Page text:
A regulation developed under the leadership of the Chief Justice of the Ontario Court of Justice (Option 3) would have the same considerations as under Option 2. It would also respond to calls to give the judiciary express authority to make POA court rules, which is analogous to the rule-making authority the Criminal Code vests with the judiciary for criminal matters.[259] Option 3 also avoids the rigidity of process that might come with a formal Rules Committee structure. However, as we have discussed previously, provincial offences are unlike criminal matters; provincial offences impact most people and businesses and the procedure that governs POA matters will typically impact more people, which creates a strong case for broad input when developing POA rules. Municipalities have a strong interest in POA matters, as do several provincial ministries and many regulated industries, and they may not have a voice on the chosen process under this option unless the Chief Justice establishes a formal consultative process to seek their input. A further concern is the appropriateness of the Chief Justice developing a regulation on matters that are potentially political in nature, or proposing procedural amendments that respond to interests of government or prosecutors. Such matters could raise questions about the proper role and independence of the Chief Justice.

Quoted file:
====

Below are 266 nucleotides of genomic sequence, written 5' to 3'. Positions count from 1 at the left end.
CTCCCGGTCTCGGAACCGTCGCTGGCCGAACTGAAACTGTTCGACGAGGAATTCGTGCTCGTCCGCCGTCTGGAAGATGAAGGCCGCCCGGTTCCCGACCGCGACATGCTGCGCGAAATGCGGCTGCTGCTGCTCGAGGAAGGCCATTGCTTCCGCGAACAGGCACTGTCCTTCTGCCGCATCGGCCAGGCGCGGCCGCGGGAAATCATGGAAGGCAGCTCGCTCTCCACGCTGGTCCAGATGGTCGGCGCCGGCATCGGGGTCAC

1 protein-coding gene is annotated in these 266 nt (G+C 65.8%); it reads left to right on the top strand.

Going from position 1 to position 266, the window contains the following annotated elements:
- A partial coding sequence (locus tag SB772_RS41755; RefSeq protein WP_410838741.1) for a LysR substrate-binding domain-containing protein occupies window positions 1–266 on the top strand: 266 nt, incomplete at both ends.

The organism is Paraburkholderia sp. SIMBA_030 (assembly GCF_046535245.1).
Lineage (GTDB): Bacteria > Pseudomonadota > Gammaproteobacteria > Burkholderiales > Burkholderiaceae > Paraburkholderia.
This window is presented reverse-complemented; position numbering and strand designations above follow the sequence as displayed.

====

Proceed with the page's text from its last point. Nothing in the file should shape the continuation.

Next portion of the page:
Should a Rules Committee model be adopted, the initial start-up work of consolidating and simplifying existing rules and forms will be significant. Time and resources will be required to complete this important work. Barriers that have prevented the Criminal Rules Committee from meeting recently may carry-over to any new POA Rules Committee, particularly if confronted with a major start-up task. For this reason, the most practical and effective option may be to rely upon the policy-making expertise of staff at the Ministry of the Attorney General to prepare a regulation after consultation with the appropriate groups (Option 4).  This is the normal process for most regulations. However, Ministry staff may not have the day-to-day expertise of those who work in POA courts and because they do not work in the POA justice system daily, they may not be able to: (a) exercise a monitoring function to ensure the rules work effectively; or (b) respond with any further regulatory amendments that may be required over time.